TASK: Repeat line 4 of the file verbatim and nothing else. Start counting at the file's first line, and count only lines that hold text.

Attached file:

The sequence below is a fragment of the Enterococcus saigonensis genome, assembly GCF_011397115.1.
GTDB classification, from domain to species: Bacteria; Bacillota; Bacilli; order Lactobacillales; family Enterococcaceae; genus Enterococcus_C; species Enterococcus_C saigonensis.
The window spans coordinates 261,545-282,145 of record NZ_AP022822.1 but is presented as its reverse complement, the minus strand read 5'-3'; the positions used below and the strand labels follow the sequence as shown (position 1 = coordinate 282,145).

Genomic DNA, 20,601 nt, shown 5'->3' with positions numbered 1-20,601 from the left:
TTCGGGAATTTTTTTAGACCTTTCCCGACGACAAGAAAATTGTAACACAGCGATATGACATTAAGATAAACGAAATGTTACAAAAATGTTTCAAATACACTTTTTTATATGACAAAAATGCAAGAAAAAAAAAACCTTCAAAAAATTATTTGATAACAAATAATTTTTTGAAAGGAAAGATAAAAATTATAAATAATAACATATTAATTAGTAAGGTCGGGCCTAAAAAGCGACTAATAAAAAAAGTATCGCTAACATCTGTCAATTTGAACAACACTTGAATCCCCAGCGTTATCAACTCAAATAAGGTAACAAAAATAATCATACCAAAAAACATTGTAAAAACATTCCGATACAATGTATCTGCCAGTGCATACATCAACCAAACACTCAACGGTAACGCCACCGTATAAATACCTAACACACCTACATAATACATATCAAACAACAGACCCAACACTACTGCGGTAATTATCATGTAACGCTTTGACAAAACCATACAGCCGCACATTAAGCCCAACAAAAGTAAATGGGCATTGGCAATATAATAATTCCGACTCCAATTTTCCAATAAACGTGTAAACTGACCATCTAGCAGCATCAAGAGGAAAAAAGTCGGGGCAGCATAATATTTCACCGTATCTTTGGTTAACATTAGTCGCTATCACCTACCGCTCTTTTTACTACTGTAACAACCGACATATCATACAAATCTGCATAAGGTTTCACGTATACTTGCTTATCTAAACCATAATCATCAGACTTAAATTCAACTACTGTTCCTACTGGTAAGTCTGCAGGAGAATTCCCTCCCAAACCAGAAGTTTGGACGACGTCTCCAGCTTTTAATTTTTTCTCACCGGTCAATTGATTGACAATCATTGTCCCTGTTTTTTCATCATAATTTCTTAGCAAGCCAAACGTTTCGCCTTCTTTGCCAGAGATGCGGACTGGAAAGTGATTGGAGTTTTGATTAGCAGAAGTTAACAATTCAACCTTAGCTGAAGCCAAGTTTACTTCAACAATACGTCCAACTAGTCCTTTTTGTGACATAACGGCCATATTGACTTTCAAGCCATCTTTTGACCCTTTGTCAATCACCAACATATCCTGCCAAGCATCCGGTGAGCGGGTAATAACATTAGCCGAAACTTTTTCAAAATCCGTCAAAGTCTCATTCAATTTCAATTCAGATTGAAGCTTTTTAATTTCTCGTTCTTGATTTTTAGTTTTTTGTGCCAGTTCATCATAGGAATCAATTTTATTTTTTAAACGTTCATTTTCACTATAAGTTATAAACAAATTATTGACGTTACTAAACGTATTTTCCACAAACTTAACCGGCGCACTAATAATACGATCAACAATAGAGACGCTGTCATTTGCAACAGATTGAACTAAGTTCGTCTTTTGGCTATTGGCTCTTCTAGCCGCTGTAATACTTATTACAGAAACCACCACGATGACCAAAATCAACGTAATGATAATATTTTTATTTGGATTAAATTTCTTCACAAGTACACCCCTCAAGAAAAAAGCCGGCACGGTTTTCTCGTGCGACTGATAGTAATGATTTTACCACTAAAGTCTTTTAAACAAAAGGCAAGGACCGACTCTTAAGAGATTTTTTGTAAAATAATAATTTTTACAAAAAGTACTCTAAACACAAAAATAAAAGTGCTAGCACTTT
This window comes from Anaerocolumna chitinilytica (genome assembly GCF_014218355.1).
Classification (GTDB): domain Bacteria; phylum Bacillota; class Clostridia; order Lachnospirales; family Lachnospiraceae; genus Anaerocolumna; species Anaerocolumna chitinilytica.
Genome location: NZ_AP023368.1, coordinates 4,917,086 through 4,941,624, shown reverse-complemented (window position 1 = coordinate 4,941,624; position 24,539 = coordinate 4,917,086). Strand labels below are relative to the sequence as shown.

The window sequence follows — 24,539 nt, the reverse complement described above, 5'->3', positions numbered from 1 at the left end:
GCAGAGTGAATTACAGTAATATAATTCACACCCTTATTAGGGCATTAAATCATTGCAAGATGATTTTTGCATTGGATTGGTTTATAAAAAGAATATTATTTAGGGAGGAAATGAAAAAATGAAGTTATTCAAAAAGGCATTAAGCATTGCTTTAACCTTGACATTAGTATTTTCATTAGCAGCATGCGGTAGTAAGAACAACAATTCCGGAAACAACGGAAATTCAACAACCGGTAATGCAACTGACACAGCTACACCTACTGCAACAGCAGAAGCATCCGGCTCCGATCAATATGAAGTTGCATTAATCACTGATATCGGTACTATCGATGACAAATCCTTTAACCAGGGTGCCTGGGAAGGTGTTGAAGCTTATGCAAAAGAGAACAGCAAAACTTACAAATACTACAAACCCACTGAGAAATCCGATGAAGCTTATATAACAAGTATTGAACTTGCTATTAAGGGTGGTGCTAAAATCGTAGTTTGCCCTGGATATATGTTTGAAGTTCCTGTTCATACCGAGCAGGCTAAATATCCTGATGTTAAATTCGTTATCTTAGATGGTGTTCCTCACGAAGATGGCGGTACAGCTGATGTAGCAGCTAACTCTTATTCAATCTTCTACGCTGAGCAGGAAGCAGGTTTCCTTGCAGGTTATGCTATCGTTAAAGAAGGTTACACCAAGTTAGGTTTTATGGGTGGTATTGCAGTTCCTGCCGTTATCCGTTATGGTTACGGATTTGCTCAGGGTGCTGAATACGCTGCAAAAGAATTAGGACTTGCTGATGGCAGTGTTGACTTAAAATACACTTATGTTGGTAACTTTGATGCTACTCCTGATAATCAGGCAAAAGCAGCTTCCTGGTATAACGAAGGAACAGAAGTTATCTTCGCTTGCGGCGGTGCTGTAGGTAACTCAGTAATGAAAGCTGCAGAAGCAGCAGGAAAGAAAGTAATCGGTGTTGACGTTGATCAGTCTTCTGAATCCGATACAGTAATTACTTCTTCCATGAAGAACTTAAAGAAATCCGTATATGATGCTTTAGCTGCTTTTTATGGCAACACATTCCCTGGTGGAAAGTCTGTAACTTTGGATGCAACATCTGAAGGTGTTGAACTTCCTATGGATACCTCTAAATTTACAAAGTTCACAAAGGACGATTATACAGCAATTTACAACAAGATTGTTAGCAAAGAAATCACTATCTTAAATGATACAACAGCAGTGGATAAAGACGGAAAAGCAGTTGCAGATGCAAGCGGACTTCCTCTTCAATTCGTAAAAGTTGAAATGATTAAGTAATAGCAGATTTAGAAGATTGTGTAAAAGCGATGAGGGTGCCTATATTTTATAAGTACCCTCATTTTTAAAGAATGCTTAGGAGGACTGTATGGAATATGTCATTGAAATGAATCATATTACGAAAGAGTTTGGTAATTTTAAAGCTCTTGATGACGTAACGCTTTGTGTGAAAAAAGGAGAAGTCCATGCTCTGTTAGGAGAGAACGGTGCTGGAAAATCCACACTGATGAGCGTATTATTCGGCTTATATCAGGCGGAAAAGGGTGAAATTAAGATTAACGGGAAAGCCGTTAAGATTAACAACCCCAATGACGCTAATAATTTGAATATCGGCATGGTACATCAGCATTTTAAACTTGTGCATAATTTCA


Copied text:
Genomic DNA, 20,601 nt, shown 5'->3' with positions numbered 1-20,601 from the left: